Who did this?  Who was responsible for this?  Who is guilty of this?  The wife of Job said, “It is God.  He did it.  Curse God, and die!” [Job 2:9].  Others would say, “It’s His own fault.  He should have been a better manager.”  Satan would say, “This is my revenge!” having been cast out of paradise.  Still others would say, “Pilate did it.”  And others would say, “The Jews did it.”  And others would say, “The Roman soldiers did it.”  Pilate would answer, “Bring me a basin of water, that I may wash my hands; for I am not guilty of the blood of this innocent Man [Matthew 27:24].  I did not do it.”  The Jews throughout the Book of Acts disclaim any responsibility for the suffering death of our Lord.  And for the ages since and for the world of Jewry today, they disclaim any responsibility for such a spectacle as the cross.  And dear me!  The Roman soldier would say, “We are men under authority.  We just carried out the commandments of our army.”

Who did that?  Who is guilty of that?  Sweet people, it must be we all had a part.  We all did it.  We all are guilty and stand before God condemned.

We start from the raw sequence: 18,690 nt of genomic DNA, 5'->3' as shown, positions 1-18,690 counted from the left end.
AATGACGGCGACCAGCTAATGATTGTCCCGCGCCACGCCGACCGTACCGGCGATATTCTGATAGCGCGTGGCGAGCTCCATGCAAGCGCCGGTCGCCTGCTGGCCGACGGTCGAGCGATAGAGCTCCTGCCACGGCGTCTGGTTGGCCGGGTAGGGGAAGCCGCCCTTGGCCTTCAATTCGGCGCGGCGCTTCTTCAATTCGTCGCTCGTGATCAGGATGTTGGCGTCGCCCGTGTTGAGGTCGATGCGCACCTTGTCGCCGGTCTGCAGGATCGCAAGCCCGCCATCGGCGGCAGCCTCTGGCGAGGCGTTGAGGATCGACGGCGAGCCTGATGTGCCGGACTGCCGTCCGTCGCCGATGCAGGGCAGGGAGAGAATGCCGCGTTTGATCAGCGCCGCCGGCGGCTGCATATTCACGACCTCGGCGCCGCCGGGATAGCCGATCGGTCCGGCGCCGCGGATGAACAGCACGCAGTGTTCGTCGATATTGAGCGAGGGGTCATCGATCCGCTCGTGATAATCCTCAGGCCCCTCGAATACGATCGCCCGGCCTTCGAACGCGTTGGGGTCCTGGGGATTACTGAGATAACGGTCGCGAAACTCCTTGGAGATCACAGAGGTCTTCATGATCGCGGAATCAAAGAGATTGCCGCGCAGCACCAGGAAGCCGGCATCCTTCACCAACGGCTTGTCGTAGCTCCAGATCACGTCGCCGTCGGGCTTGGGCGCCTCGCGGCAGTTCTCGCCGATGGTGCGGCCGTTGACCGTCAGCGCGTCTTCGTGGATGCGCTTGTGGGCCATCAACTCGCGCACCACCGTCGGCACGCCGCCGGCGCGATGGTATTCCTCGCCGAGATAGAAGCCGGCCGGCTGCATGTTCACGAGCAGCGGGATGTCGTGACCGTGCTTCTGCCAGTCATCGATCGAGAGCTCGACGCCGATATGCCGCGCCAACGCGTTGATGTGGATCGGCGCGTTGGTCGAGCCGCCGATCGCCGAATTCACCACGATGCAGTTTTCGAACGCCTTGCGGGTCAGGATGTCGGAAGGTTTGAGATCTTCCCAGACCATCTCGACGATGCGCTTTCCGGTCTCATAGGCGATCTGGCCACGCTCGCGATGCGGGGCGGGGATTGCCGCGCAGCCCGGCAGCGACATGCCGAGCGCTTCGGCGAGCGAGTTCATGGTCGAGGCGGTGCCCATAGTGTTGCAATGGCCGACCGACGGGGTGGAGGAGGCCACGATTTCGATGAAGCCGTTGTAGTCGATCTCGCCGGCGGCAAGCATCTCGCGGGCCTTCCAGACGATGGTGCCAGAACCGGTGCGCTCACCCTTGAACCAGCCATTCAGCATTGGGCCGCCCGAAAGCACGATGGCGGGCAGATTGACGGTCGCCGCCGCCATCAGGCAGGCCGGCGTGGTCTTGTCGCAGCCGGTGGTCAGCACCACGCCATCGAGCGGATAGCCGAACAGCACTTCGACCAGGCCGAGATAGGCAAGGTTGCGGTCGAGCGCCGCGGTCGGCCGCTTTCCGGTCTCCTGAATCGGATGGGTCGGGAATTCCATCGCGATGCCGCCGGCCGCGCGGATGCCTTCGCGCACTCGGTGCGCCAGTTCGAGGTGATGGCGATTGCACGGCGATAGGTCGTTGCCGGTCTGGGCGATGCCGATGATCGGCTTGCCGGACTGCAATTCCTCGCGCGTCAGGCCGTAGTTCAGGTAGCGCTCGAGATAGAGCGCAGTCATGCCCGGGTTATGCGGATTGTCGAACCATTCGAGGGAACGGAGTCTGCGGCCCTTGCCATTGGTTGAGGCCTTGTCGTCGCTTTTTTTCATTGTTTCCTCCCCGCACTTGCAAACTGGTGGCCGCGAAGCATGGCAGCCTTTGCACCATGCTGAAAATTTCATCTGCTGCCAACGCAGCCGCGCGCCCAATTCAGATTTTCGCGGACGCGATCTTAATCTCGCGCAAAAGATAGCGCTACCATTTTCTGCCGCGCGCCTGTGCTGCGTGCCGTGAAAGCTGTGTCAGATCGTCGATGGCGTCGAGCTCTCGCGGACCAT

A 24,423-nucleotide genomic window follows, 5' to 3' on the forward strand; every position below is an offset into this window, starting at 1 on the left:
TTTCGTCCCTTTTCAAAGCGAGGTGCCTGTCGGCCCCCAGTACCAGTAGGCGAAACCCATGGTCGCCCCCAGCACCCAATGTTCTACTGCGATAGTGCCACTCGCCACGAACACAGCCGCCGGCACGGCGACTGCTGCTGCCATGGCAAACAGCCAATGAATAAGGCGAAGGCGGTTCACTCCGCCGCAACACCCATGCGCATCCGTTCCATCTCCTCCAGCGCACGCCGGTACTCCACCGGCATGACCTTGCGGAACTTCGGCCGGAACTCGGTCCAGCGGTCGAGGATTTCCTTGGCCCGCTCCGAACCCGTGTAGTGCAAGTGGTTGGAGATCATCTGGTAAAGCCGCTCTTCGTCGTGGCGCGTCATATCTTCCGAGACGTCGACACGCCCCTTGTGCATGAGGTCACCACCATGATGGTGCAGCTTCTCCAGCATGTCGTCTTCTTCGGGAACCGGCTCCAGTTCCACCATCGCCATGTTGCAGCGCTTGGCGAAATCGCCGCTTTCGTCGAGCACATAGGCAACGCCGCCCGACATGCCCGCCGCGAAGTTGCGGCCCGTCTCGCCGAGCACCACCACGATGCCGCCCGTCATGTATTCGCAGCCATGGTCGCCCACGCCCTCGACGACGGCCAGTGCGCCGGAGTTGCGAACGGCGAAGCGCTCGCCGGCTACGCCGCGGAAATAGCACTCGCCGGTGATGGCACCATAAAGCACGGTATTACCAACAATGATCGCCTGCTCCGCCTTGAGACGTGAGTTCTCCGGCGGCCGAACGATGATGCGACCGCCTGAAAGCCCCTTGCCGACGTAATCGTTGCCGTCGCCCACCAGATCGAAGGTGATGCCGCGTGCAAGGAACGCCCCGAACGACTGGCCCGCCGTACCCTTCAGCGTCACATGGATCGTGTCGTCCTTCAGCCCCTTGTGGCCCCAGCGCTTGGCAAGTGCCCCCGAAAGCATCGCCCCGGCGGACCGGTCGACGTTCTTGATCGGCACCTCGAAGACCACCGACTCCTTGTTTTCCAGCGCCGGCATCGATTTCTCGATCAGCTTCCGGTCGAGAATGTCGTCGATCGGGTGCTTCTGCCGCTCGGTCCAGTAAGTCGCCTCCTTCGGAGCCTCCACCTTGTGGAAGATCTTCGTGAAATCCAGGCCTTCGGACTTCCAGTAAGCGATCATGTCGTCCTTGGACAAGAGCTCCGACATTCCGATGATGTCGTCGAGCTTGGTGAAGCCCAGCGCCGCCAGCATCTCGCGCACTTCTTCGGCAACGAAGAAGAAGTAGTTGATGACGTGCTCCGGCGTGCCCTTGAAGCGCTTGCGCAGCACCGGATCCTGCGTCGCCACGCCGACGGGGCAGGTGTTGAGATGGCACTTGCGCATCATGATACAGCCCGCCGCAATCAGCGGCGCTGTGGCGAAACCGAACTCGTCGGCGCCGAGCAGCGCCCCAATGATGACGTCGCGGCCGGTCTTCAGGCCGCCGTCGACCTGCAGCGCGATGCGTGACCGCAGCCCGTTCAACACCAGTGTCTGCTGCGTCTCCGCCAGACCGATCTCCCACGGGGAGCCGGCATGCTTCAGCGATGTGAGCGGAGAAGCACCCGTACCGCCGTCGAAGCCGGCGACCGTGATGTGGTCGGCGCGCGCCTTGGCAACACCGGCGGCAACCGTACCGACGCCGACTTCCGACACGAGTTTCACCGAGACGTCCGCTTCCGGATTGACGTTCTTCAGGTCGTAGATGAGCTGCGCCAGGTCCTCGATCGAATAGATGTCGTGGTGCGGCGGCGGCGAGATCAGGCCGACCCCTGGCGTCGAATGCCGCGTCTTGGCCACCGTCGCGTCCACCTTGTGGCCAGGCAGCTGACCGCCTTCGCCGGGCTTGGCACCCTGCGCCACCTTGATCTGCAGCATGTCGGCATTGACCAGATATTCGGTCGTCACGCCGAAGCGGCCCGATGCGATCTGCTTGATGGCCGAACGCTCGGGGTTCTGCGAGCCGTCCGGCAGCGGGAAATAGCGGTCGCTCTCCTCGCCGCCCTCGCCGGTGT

“I have sinned, what shall I do?”  The blood of Jesus is on my hands; what shall I do?  I think of Shakespeare’s Macbeth:  Who shall wash this blood from my hands?  Will all Neptune’s ocean? This hand steeped in blood; incarnadine, making the green one red.”  Who can cleanse me?  Who can forgive me?  Who can save me?  Who can deliver me?  O God, what shall I do?

And this is the message of this day; this is the crimson of the cross; this is the wonderful gospel of salvation.  See:  that is the Lamb slain from the foundation of the world [Revelation 13:8].  Look:  that is the blood of the Passover Lamb [1 Corinthians 5:7].  Look:  that is the consummation of all of the sacrifices revealed to us in this Old Testament [Colossians 2:17].  Look:  this is the preaching of the faith of salvation, given to the apostles and to those martyrs and first preachers.  This is the consummation of the purpose of God in revelation throughout the age and throughout the earth [Galatians 4:4].

When the Lord died, the blood came down to the ground.  And the Lord said, “It is finished” [John 19:30].  And the dust of the ground whispered to the grass, “It is finished.”  And the grass whispered to the trees, “It is finished.”  And the trees whispered to the birds, “It is finished.”  And the birds whispered to the clouds, “It is finished.”  And the clouds whispered to the angels in glory, “It is finished.”  And the angels in glory gathered around the throne of love and grace, and said, “It is finished.”